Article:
By moving Nathan Price, a missionary from Georgia, and his wife and four children to the Belgian Congo, Kingsolver offers a backdrop that demonstrates the flaws in America's society, especially their religious attitudes and political ideologies at a time when the Congo was seeking its independence. Kingsolver described her novel as a "political allegory"1, and the family as a whole demonstrate this, while individual characters, such as Nathan and Rachel Price more obviously act to criticise American society, laying bare the flaws in America's attitude towards colonialism and politics in their struggle against Communism. Many have observed "The Poisonwood Bible" to be a story about people, culture and conflict and specifically, "cultural imperialism and post-colonial history"2, regardless of the African setting.
In a more general sense, "The Poisonwood Bible" demonstrates the inaccurate assumptions of the white American family. We can see this in the first book "The Things we Carried", where Leah states that they "came from Bethlehem, Georgia, carrying Betty Crocker cake mixes into the jungle".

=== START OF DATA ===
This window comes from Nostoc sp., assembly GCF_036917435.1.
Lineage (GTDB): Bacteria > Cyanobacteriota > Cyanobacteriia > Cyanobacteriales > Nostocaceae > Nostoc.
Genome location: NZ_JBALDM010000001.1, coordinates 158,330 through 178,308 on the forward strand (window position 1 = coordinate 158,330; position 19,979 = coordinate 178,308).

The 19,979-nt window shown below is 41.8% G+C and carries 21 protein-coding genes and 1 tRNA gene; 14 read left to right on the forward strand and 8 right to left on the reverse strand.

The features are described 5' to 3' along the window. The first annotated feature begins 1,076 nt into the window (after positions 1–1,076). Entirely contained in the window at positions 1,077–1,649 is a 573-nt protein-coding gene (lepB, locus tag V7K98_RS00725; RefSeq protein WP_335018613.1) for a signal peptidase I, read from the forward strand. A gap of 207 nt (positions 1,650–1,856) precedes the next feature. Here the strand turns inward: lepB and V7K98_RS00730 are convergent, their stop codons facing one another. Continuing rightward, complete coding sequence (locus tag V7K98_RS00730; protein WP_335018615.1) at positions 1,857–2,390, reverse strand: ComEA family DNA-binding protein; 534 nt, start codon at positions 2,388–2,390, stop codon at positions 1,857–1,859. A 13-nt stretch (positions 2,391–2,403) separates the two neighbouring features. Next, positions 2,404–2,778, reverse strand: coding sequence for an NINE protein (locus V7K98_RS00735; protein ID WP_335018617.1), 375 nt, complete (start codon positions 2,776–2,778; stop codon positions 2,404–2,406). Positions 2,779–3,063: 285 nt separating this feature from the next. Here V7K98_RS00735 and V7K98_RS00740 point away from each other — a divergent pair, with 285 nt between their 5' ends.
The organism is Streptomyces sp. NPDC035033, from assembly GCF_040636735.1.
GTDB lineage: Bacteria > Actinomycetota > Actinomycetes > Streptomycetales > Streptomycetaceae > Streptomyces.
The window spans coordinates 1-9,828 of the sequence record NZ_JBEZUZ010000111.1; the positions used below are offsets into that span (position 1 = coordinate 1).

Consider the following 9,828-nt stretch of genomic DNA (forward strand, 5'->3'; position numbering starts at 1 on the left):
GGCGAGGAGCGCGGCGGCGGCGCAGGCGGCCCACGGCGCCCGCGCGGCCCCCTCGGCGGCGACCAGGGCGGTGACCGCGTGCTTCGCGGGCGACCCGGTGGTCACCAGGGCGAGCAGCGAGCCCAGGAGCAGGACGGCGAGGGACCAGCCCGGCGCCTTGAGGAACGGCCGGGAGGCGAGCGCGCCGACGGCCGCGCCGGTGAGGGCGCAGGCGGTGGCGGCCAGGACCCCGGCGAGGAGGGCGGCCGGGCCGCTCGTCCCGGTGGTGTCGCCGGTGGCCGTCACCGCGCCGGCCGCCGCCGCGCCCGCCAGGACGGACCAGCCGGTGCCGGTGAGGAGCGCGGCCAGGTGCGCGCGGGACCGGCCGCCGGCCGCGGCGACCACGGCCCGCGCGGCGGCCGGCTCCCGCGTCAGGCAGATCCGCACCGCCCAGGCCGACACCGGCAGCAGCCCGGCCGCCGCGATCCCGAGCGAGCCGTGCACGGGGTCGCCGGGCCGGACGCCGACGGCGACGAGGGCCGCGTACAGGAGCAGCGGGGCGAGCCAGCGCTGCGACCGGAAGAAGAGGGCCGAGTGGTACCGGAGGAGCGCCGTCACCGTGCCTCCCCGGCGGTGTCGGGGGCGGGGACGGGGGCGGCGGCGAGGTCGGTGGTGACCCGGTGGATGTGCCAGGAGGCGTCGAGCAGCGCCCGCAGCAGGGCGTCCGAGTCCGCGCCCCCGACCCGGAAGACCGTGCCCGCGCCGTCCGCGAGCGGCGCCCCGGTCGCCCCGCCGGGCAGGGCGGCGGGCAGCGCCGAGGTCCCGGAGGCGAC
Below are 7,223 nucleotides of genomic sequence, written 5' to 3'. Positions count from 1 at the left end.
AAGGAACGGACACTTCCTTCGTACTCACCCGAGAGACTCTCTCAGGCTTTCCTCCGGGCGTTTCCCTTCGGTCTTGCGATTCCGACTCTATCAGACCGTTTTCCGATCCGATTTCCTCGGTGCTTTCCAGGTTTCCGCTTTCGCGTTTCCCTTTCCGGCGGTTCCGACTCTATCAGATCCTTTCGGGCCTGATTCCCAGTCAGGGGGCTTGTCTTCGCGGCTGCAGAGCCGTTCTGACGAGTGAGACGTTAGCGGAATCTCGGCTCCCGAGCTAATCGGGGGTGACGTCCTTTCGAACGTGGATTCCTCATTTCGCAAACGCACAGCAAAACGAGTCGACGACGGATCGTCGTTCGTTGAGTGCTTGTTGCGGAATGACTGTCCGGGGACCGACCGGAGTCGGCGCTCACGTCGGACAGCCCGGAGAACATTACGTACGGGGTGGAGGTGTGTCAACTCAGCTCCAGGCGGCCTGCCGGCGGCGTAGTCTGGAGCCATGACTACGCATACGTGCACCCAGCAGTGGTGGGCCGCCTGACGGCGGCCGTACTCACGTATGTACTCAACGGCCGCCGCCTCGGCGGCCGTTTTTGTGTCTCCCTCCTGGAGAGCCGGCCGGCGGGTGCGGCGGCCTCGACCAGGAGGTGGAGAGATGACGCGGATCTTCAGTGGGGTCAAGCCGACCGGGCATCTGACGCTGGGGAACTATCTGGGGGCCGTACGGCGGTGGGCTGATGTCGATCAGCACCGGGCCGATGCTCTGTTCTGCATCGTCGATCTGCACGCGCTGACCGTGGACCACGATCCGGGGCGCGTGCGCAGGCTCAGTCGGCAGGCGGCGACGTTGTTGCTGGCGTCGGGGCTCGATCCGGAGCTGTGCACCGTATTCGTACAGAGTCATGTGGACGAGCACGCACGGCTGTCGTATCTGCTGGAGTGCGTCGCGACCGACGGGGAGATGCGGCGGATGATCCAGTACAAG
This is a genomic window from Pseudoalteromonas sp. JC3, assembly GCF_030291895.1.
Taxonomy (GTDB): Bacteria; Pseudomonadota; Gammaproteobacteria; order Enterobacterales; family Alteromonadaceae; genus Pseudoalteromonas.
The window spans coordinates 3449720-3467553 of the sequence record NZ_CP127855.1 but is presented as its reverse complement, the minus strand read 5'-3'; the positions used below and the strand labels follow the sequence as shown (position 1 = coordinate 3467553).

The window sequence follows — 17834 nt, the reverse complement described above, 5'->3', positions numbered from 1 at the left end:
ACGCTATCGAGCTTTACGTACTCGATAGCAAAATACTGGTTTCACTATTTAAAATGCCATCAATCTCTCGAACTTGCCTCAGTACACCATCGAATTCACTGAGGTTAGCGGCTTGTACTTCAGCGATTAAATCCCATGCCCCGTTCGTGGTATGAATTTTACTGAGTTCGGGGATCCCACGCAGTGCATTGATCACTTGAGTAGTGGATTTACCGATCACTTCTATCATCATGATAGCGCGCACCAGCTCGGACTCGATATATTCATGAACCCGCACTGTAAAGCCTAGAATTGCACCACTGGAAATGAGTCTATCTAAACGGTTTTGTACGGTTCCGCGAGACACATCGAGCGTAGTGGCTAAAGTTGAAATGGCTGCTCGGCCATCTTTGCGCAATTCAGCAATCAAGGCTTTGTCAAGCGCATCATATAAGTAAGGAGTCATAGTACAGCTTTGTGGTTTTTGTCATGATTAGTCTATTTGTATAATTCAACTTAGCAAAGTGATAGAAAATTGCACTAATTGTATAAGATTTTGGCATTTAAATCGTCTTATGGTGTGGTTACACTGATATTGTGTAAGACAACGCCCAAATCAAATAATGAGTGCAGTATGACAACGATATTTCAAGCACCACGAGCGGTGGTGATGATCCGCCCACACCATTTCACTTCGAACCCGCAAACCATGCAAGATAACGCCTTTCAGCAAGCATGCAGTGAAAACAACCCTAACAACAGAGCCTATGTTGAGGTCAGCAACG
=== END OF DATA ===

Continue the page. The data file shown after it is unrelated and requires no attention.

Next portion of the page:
This already suggests the inappropriateness of the items the family chose to take to the Congo, and they soon find them to be difficult to carry there, and useless once they arrive, even the Betty Crocker mix cannot be used as the humidity ruins it, a symbol of the misunderstanding between the two cultured, and also possibly a comment on how America misunderstood the Congo in terms of colonising the place.
The novel can be seen to show the small circumstances of the characters' lives as casting light on bigger events that happen throughout the world. The Price family journey to Africa carrying with them their set beliefs on religion, technology and politics. Similarly, industrialised nations attempt to impose their beliefs onto smaller, developing countries, in what Kingsolver describes as...